Palestinian Authority President Mahmoud Abbas is insisting that Jerusalem is the “eternal capital of the state of Palestine” after President Donald Trump recognized the city as the capital of Israel.
No Palestinian state has ever existed, but Abbas is leveraging the claim that Jerusalem is its third holiest city of Islam, after Mecca and Medina.
Moreover, Jerusalem and the Temple Mount are less important in Islam than they are important in Muslims’ anti-Semitic hatred of Israel.
Muhammad’s famous Night Journey (Isra and Miraj) is the basis of the Islamic claim to Jerusalem as an Islamic holy city. Yet this journey is never mentioned in the Qur’an, and neither is Jerusalem. The first verse of Sura 17 says that Allah took Muhammad from “the Sacred Mosque” in Mecca “to the farthest [al-aqsa] Mosque.” There was no mosque in Jerusalem at this time (if the traditional chronology regarding the Qur’an is to be believed), so the “farthest” mosque probably wasn’t really the one that now bears that name in Jerusalem. Islamic tradition, however, is firm that this mosque is in Jerusalem.
According to Islamic tradition, Muhammad described the vision as beginning when the angel “Gabriel came and stirred me with his foot.” Soon “a white animal which was smaller than a mule and bigger than a donkey was brought to me.” This was the Buraq, which Muhammad further described as “half mule, half donkey, with wings on its sides with which it propelled its feet.”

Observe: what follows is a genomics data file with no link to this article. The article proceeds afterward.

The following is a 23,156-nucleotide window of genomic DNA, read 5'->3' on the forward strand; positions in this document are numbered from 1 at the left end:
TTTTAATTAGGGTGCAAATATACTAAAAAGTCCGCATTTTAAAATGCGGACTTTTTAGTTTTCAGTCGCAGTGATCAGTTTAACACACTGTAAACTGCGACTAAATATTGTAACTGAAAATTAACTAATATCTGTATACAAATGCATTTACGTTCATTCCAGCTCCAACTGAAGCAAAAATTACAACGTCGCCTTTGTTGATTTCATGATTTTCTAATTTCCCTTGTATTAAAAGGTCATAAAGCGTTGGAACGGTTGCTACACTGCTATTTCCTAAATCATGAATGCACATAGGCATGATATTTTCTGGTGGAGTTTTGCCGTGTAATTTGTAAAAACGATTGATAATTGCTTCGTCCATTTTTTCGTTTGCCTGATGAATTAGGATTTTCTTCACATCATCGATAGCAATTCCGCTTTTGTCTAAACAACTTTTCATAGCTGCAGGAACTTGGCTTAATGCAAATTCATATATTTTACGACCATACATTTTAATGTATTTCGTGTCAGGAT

Buraq carried Muhammad to the Temple Mount, and from there Muhammad was taken into heaven itself, where he encountered the other prophets and was given by Allah himself the order that Muslims should pray five times daily. Later Muhammad seems to have retreated from the claim that this was a bodily journey. His wife Aisha explained: “The apostle’s body remained where it was but God removed his spirit by night.”
This fantastic legend, which was first distributed in the late eighth century, over 150 years after the traditional date for the death of Muhammad, is the entire basis for the Islamic claim to Jerusalem. It was never an important city in Islam until one man decided to make it so as a response to Zionism.
That man was the Mufti of Jerusalem, Hajj Amin al-Husseini, who lived in Berlin during World War II and recruited Muslims to serve as soldiers for the Nazis. He also made broadcasts in Arabic to Muslim countries, in which he quoted the Qur’an’s anti-Semitic passages to justify Nazi persecution of the Jews.
After the war, the Mufti raised money throughout the Islamic world to finance the refurbishing of the Dome of the Rock that dominates the Jerusalem skyline, plating the dome with gold, and he worked assiduously to compel Muslims to exaggerate the importance of Jerusalem to Islam to provide a counter-movement to Zionism.
How well he succeeded can be seen in the outrage over Trump’s announcement. But like so much Palestinian outrage, it is not based on fact, but on propaganda. The Palestinians claim an ethnicity and nationality that has no basis in history but which was concocted by Yasir Arafat and the KGB as a weapon to use against Israel, have a “capital” as fictional as they are.
But the rage they show as a result of Trump’s announcement will, unfortunately, be real.
Article posted with permission from Robert Spencer